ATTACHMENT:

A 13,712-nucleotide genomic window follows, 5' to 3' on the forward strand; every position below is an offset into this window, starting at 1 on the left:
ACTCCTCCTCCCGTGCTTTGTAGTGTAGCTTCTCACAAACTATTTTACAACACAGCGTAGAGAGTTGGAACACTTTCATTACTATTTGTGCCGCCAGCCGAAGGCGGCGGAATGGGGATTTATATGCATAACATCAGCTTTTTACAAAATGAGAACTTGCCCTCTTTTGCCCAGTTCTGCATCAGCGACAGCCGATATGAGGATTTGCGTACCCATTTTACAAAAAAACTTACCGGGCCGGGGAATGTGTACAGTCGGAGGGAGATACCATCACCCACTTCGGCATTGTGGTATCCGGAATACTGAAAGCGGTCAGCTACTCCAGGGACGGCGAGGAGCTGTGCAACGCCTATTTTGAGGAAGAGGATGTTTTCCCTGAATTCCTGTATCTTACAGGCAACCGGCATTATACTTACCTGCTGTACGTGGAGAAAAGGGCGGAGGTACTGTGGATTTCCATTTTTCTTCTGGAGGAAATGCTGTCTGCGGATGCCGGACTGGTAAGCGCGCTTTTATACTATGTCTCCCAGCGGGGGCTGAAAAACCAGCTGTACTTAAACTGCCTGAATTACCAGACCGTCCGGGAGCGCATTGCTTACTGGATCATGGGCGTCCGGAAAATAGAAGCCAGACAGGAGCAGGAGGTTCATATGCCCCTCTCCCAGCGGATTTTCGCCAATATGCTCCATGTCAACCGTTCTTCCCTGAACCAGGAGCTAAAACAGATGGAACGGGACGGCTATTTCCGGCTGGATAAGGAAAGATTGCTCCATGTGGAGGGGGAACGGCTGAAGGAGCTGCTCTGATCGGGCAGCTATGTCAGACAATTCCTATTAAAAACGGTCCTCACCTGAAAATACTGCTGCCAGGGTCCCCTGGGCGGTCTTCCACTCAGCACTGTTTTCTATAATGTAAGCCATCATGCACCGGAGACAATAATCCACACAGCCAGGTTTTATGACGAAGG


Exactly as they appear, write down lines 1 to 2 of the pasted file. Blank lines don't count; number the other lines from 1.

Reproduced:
A 13,712-nucleotide genomic window follows, 5' to 3' on the forward strand; every position below is an offset into this window, starting at 1 on the left:
ACTCCTCCTCCCGTGCTTTGTAGTGTAGCTTCTCACAAACTATTTTACAACACAGCGTAGAGAGTTGGAACACTTTCATTACTATTTGTGCCGCCAGCCGAAGGCGGCGGAATGGGGATTTATATGCATAACATCAGCTTTTTACAAAATGAGAACTTGCCCTCTTTTGCCCAGTTCTGCATCAGCGACAGCCGATATGAGGATTTGCGTACCCATTTTACAAAAAAACTTACCGGGCCGGGGAATGTGTACAGTCGGAGGGAGATACCATCACCCACTTCGGCATTGTGGTATCCGGAATACTGAAAGCGGTCAGCTACTCCAGGGACGGCGAGGAGCTGTGCAACGCCTATTTTGAGGAAGAGGATGTTTTCCCTGAATTCCTGTATCTTACAGGCAACCGGCATTATACTTACCTGCTGTACGTGGAGAAAAGGGCGGAGGTACTGTGGATTTCCATTTTTCTTCTGGAGGAAATGCTGTCTGCGGATGCCGGACTGGTAAGCGCGCTTTTATACTATGTCTCCCAGCGGGGGCTGAAAAACCAGCTGTACTTAAACTGCCTGAATTACCAGACCGTCCGGGAGCGCATTGCTTACTGGATCATGGGCGTCCGGAAAATAGAAGCCAGACAGGAGCAGGAGGTTCATATGCCCCTCTCCCAGCGGATTTTCGCCAATATGCTCCATGTCAACCGTTCTTCCCTGAACCAGGAGCTAAAACAGATGGAACGGGACGGCTATTTCCGGCTGGATAAGGAAAGATTGCTCCATGTGGAGGGGGAACGGCTGAAGGAGCTGCTCTGATCGGGCAGCTATGTCAGACAATTCCTATTAAAAACGGTCCTCACCTGAAAATACTGCTGCCAGGGTCCCCTGGGCGGTCTTCCACTCAGCACTGTTTTCTATAATGTAAGCCATCATGCACCGGAGACAATAATCCACACAGCCAGGTTTTATGACGAAGG